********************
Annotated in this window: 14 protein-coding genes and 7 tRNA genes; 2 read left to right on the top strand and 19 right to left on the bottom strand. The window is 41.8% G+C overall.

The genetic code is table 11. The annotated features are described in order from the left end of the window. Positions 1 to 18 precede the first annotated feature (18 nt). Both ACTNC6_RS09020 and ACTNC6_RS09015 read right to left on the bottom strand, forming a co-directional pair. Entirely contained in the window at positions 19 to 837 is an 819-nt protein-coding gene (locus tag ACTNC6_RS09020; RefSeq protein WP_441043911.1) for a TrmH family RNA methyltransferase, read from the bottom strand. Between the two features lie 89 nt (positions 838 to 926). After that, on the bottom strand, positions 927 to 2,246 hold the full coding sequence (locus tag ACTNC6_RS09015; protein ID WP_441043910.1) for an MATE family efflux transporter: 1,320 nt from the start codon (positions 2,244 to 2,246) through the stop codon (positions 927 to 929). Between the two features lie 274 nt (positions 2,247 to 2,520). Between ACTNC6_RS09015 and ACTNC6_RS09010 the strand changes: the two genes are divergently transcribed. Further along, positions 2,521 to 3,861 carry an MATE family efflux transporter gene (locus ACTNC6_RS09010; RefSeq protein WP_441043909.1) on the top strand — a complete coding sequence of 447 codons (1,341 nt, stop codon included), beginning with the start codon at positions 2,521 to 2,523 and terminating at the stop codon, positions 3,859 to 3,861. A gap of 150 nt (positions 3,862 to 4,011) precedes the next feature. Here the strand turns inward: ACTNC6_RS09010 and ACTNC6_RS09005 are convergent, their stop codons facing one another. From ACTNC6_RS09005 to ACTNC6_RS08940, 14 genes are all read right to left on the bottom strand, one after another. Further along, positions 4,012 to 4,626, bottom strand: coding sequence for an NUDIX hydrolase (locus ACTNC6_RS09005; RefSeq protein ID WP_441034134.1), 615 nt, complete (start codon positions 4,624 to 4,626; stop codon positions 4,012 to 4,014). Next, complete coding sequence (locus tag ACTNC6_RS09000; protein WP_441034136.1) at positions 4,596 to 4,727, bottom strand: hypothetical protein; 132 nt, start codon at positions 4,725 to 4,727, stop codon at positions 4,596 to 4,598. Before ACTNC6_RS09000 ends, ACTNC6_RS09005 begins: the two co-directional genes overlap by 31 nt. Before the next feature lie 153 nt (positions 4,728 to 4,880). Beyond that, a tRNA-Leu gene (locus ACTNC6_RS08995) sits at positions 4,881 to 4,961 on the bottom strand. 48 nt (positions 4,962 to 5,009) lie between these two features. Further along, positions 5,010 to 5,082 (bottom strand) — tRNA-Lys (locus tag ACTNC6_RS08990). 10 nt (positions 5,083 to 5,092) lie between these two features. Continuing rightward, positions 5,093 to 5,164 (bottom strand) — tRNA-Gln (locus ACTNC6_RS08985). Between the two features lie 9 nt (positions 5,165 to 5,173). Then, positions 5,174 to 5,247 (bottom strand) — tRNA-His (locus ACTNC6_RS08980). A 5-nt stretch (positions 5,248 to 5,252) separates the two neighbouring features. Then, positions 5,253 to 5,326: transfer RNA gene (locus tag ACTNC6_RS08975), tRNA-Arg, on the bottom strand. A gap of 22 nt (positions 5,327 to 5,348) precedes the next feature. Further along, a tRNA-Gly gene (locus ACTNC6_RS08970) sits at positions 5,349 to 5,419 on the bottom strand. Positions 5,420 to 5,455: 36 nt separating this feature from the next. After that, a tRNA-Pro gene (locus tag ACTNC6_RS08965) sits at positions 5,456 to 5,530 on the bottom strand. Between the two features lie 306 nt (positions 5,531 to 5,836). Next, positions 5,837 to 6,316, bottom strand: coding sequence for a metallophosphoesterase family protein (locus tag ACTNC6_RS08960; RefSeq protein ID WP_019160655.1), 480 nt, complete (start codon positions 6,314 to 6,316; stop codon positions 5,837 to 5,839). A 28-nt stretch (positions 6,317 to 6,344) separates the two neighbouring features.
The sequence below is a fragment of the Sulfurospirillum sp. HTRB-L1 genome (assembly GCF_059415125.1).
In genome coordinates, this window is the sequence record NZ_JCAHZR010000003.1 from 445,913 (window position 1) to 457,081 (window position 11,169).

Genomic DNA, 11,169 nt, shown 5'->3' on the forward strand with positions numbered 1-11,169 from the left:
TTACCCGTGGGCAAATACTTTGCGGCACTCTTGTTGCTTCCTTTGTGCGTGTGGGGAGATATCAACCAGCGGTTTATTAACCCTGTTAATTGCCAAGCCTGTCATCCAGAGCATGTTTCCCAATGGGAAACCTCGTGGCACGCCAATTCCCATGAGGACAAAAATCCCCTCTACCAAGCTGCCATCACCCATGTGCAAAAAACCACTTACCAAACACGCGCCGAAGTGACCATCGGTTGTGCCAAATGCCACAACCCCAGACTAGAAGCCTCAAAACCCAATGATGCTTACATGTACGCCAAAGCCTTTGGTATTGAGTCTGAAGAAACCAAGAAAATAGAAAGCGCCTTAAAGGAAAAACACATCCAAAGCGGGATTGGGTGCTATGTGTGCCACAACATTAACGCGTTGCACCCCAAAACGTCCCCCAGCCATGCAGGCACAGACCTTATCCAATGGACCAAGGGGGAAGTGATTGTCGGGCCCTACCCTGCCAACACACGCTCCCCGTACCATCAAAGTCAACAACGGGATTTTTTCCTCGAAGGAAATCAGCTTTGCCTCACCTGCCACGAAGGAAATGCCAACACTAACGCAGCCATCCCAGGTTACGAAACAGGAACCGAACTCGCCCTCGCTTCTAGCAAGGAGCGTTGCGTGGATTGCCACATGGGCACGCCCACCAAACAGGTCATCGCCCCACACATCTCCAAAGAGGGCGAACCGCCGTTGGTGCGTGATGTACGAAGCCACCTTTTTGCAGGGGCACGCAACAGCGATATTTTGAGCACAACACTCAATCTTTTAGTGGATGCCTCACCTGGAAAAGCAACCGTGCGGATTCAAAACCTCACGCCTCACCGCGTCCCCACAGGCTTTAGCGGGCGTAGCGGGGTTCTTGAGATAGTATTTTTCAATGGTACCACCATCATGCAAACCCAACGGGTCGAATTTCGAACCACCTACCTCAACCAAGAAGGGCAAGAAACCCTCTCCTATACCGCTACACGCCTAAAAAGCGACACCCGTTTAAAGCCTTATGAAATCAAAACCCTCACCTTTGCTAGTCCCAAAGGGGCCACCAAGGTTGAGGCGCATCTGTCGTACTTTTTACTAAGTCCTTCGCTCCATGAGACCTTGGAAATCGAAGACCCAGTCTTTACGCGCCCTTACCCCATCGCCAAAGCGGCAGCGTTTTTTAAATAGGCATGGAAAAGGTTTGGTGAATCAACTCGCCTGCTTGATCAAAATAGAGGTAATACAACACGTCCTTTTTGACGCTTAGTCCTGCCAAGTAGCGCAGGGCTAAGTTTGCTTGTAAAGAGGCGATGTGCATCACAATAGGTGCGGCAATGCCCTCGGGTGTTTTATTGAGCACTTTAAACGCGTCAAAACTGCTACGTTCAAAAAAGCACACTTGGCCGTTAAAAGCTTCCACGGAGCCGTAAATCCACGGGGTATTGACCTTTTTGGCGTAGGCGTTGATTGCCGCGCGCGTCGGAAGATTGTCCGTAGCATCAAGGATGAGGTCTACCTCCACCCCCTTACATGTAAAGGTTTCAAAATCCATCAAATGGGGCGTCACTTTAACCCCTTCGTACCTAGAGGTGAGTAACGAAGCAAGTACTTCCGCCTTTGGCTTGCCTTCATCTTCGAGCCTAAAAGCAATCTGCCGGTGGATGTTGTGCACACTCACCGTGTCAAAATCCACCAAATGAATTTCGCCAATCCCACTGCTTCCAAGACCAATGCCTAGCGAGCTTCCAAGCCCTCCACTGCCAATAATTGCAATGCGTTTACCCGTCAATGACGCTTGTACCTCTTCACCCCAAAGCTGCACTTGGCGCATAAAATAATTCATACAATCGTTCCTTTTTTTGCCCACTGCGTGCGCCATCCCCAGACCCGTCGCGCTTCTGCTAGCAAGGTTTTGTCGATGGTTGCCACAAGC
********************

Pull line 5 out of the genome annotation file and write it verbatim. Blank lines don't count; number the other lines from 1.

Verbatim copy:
Genomic DNA, 11,169 nt, shown 5'->3' on the forward strand with positions numbered 1-11,169 from the left: